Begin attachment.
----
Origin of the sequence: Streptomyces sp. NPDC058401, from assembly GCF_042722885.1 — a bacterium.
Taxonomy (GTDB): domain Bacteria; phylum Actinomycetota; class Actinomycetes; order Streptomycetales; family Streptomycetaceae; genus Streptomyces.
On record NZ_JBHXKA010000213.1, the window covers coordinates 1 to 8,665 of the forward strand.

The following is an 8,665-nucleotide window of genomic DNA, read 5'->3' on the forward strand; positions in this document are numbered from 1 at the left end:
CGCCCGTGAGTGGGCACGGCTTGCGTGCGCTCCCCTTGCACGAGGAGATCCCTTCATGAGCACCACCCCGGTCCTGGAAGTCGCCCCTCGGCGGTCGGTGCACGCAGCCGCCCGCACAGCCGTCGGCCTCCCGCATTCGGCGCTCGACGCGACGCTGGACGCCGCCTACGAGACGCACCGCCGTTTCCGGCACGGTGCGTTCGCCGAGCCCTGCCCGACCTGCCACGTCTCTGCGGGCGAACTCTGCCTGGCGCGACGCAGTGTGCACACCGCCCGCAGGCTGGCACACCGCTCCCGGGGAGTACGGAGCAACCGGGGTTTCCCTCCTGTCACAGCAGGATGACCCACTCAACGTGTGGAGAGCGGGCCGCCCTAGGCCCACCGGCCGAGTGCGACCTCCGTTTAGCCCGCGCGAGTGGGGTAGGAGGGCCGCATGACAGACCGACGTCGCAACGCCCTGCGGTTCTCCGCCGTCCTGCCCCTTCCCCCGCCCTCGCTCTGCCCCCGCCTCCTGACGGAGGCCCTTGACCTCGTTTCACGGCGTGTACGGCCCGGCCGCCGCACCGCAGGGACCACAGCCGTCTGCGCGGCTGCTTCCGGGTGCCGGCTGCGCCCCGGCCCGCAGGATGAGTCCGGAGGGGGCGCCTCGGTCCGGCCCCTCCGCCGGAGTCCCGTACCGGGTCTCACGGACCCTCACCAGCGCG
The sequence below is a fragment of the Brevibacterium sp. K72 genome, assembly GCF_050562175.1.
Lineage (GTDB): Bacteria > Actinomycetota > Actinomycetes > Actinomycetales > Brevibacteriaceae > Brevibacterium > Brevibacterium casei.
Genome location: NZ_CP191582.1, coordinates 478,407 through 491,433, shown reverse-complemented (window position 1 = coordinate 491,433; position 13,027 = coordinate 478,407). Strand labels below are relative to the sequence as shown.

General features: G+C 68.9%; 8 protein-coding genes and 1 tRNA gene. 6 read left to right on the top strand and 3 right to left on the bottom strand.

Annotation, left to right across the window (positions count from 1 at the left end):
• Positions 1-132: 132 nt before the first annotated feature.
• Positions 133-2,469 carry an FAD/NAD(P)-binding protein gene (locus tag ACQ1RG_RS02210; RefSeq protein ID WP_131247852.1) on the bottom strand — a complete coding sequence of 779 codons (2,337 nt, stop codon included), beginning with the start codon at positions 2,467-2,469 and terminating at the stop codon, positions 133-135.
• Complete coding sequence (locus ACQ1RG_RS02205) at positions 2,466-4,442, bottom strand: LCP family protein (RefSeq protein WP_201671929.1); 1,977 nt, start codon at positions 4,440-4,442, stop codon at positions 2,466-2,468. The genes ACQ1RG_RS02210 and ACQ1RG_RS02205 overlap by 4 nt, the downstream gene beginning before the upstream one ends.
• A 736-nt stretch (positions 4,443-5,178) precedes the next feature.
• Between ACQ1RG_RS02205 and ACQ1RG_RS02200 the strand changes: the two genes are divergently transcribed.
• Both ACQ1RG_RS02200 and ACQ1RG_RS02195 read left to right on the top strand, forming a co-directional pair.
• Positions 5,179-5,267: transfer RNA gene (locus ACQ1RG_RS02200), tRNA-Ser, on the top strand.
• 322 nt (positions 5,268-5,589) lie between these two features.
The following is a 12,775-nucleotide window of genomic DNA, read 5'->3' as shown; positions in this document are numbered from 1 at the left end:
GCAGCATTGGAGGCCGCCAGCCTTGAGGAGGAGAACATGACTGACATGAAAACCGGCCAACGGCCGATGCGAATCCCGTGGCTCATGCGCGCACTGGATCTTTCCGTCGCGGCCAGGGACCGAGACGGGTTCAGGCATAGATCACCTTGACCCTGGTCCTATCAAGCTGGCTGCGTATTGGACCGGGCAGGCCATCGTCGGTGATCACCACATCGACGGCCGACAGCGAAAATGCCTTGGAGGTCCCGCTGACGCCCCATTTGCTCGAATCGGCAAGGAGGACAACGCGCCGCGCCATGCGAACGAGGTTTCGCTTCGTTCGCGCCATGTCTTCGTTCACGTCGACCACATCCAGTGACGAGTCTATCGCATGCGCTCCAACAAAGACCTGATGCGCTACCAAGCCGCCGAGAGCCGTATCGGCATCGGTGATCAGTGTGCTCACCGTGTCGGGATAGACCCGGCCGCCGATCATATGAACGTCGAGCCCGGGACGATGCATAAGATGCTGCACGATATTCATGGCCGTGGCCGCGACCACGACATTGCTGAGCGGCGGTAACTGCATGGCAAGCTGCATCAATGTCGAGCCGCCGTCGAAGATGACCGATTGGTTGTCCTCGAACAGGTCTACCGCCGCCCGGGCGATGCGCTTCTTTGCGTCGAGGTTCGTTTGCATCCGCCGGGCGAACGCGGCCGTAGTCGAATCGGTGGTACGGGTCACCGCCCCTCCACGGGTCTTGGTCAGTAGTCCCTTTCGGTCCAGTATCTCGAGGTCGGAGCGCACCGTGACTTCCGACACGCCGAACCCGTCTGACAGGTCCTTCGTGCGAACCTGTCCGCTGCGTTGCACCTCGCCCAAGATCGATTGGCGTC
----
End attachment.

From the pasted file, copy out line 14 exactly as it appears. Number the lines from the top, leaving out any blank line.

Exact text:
• A 736-nt stretch (positions 4,443-5,178) precedes the next feature.